A new research reveals that ‘The Tragedy of Hamlet’, a popular play written by William Shakespeare was dated wrongly.
The research claims that the final version of the play actually came 2 years later than the assumed date, as a result of which scholars overlooked the message that was hidden in it for centuries.
According to the popular belief, Shakespeare wrote Hamlet in early 1601, at a time when Queen Elizabeth I still sat on the throne. However, the researchers now claim that Shakespeare did not release the final version for another two years and that he may have used it to flatter the newly crowned King James I in 1603.
The researchers claim that Shakespeare would have started working on the play right after the coronation of James I, following Queen Elizabeth’s death. In fact, to support their theory researchers point out that the play’s ending which saw dead Norwegian King’s son Prince Fortinbras take over the throne after the death of the entire royal family was intended as a direct parallel to the coronation of James I, who also assumed power after Elizabeth’s death.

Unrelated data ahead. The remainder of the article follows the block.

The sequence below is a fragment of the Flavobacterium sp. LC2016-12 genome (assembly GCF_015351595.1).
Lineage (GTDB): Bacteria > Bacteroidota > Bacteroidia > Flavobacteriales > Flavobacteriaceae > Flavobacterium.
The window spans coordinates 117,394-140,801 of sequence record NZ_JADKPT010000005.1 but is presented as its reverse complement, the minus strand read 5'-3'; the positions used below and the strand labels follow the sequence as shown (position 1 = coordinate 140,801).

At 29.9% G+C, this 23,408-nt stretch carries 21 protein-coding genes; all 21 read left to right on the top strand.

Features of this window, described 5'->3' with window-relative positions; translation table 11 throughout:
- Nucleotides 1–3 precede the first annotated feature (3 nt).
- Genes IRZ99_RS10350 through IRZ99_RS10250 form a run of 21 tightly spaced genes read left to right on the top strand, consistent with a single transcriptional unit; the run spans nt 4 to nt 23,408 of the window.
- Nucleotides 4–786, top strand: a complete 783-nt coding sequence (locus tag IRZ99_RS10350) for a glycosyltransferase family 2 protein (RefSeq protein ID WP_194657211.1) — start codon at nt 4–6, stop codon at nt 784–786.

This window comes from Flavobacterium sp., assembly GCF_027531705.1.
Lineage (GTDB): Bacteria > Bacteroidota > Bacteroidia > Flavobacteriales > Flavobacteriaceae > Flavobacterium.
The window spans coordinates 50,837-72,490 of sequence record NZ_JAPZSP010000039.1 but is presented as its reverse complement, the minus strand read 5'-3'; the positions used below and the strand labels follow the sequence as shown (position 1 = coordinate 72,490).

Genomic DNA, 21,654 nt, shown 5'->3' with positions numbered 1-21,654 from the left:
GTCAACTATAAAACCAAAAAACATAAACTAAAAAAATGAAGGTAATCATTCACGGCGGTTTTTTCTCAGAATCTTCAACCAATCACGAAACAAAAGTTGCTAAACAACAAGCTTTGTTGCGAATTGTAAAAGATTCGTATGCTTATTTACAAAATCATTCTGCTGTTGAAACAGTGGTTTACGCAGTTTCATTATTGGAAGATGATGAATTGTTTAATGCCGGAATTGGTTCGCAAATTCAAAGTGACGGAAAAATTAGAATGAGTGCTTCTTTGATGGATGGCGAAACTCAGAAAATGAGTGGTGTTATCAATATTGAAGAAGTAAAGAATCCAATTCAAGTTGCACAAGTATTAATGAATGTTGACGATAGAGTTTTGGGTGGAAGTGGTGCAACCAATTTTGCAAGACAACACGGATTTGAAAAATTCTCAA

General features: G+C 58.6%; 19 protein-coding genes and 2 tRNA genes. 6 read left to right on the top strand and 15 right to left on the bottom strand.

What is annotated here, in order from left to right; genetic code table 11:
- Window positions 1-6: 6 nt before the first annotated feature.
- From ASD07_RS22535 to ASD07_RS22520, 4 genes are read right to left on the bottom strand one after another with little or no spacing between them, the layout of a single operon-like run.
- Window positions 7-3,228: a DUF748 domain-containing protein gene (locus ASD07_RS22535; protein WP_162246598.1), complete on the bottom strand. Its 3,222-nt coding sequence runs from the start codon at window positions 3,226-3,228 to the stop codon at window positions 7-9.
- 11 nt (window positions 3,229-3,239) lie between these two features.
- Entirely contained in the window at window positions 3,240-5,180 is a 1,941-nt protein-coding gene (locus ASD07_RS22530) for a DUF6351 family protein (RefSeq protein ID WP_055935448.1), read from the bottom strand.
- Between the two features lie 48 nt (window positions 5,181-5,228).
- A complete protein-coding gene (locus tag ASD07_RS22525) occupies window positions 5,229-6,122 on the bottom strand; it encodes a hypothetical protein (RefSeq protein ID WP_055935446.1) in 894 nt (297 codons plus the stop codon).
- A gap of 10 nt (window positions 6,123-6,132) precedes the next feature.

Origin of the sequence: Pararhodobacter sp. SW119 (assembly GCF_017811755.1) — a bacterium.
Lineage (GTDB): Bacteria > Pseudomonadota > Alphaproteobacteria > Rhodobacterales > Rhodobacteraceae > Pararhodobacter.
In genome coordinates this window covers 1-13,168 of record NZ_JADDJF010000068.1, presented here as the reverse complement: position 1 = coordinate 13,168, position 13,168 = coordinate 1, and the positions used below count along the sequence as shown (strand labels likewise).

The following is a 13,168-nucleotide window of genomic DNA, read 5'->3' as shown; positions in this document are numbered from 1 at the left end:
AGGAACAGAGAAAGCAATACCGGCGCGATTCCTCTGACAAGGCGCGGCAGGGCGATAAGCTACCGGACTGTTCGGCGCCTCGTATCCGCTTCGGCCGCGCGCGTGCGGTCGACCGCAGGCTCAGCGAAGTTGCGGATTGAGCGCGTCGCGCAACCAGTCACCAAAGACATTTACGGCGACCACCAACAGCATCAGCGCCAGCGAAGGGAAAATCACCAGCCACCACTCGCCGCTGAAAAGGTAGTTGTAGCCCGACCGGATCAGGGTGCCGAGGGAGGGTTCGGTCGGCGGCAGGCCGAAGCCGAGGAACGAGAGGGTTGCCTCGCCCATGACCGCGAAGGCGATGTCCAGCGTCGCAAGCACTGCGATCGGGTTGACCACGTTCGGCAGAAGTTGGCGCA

According to Gary Taylor, a research professor at Florida State University in the United States of America, the transition from the old regime to new regime brought on by Prince Fortinbras of a neighbouring country in the play seems to be an intentional reference to James VI of Scotland taking over as King James I of England.